New Allegations Stun Parishioners
A Former Boothbay Harbor Pastor Has Been Accused of Sexual Misconduct
By Dennis Hoey
Portland Press Herald (Maine)
September 16, 2003
At Our Lady Queen of Peace parish in Boothbay Harbor, parishioners were still trying to recover Monday from the shock of hearing that a former church priest stands accused of sexual misconduct with young boys 20 years ago.
The Rev. Thomas Lee, pastor of the St. Philip parish in Lyman, has stepped down while the Diocese of Portland investigates three separate allegations made by parishioners of Our Lady Queen of Peace.
"We were totally blindsided. People are still trying to assimilate what happened and what it means to them personally," said John O'Connell, a parishioner at Our Lady Queen of Peace. "This has been very difficult for everyone, but we are making a conscious effort to keep our parish community together."
The announcement that Lee would step down was made public Saturday. Lee, who has denied the charges, is restricted from having contact with minors and will have no ministry during the investigation.
Sue Bernard, a diocese spokeswoman, said former Portland police officer John Brennan is investigating one report of sexual abuse of a minor and two other allegations of sexual misconduct. Bernard did not offer further details, but confirmed that the alleged incidents took place 20 years ago. Lee served as pastor of Our Lady Queen of Peace between May 1971 and December 1985.
Last weekend, in a statement to parishioners at St. Philip's, Bishop Joseph Gerry announced that he had asked Lee to relinquish his ministry pending the outcome of the investigation. Lee had voluntarily stepped down last year while the diocese conducted an investigation into an allegation of sexual abuse from a parishioner at the Boothbay Harbor church.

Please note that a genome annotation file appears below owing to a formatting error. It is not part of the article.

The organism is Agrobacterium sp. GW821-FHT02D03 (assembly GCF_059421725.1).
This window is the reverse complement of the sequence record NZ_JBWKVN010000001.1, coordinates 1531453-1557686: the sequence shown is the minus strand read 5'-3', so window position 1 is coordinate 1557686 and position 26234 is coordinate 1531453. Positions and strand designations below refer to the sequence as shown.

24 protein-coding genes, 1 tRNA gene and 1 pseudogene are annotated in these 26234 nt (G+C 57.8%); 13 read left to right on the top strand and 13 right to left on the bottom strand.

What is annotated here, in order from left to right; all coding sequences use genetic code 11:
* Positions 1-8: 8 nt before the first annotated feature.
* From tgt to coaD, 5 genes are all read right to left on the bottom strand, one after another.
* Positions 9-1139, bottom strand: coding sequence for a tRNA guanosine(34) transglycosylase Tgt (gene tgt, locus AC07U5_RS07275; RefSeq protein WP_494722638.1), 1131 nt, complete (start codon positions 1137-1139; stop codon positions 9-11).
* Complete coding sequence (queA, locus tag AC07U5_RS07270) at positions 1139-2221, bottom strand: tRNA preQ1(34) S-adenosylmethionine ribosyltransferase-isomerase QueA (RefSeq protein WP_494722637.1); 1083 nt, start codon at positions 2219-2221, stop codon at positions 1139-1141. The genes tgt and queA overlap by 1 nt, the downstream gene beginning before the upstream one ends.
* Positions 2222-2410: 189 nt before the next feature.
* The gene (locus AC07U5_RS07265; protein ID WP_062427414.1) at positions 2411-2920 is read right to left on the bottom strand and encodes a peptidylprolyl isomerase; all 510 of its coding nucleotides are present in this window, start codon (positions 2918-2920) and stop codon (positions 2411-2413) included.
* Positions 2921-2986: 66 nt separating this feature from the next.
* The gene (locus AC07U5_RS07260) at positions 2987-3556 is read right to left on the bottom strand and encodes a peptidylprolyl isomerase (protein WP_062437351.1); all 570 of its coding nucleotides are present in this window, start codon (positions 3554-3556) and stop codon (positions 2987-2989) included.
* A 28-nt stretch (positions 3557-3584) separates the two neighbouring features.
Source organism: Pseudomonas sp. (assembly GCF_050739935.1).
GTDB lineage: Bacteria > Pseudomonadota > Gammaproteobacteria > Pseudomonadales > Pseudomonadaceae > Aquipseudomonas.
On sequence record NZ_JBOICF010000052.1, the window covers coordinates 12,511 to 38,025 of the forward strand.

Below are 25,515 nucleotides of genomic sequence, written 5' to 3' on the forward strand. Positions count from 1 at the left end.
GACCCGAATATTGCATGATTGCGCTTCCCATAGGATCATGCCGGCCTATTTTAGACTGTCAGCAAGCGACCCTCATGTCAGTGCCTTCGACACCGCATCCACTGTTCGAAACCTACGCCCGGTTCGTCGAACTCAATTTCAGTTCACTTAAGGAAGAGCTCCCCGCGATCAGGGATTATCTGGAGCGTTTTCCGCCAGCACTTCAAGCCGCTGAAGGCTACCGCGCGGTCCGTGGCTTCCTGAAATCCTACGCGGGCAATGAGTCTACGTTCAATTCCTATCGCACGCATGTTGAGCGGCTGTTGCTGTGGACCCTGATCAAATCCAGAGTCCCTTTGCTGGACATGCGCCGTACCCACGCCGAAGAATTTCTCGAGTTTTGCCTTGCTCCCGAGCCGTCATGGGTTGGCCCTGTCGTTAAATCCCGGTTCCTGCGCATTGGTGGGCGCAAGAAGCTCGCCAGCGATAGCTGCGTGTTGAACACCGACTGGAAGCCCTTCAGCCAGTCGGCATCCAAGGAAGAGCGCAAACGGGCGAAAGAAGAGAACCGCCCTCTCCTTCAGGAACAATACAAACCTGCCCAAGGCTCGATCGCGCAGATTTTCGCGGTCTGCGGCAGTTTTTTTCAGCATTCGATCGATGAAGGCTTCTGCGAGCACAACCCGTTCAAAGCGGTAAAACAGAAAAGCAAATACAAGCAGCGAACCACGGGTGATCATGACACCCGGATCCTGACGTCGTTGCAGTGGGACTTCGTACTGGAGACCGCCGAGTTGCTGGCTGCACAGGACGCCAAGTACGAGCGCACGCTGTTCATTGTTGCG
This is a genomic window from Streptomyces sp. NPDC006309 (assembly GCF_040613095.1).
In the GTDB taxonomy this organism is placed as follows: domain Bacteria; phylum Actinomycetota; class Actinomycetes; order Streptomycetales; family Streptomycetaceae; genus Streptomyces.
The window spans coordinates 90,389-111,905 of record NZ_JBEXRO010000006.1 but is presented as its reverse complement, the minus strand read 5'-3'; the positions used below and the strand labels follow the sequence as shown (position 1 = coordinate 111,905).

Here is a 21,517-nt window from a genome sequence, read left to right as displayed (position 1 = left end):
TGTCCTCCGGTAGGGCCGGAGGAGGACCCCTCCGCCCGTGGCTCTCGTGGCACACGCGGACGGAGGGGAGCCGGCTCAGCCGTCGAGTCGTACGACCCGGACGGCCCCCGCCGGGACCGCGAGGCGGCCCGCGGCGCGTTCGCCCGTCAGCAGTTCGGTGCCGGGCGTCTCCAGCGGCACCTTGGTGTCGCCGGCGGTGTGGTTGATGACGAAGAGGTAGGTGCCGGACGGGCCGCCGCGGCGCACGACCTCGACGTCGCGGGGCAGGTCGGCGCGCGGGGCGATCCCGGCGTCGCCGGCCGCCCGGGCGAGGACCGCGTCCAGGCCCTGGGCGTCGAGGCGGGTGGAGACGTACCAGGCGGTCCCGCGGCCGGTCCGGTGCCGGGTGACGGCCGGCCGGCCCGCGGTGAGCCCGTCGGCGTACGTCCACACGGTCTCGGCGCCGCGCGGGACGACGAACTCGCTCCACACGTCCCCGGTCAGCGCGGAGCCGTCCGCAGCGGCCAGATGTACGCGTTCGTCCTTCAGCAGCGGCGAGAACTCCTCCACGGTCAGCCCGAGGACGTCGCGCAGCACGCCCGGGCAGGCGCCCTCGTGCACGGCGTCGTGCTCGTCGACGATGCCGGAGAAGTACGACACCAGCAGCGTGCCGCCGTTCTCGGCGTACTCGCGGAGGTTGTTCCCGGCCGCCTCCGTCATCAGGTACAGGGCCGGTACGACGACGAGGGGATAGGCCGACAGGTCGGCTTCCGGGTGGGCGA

Bernard said that complaint could not be substantiated and the investigation ended. But last month, during Our Lady Queen of Peace's 75th anniversary celebration, the mother of the alleged victim publicly confronted Gerry and Lee, who had accompanied the bishop to the event.
Attempts to reach Lee and parishioners at St. Philip were unsuccessful. Bernard said fill-in priests will be used at the Lyman church until the investigation is completed.
Bernard said the diocese plans to send its Support and Assistance Ministry team to Boothbay Harbor this weekend. The team, which visited the church on Sept. 6, offers crisis counseling. Bernard said it was during the Sept. 6 visit that additional allegations against Lee surfaced.
Peter McNelis of Boothbay Harbor has attended Our Lady Queen of Peace on and off since 1991. Although McNelis didn't know Lee, he said that for some of the longtime parishioners, the allegations against Lee were stunning.
"Some of the older people, who knew Father Lee, were really shocked," McNelis said. "They saw him very clearly as a caring, compassionate priest. News of this really floored them."
"We will deal with it, but how we deal with it is a measure of how we will be judged when the time comes," said O'Connell, who was elected Parish Council president last summer. "With some help, we will get through this."
Any original material on these pages is copyright © BishopAccountability.org 2004. Reproduce freely with attribution.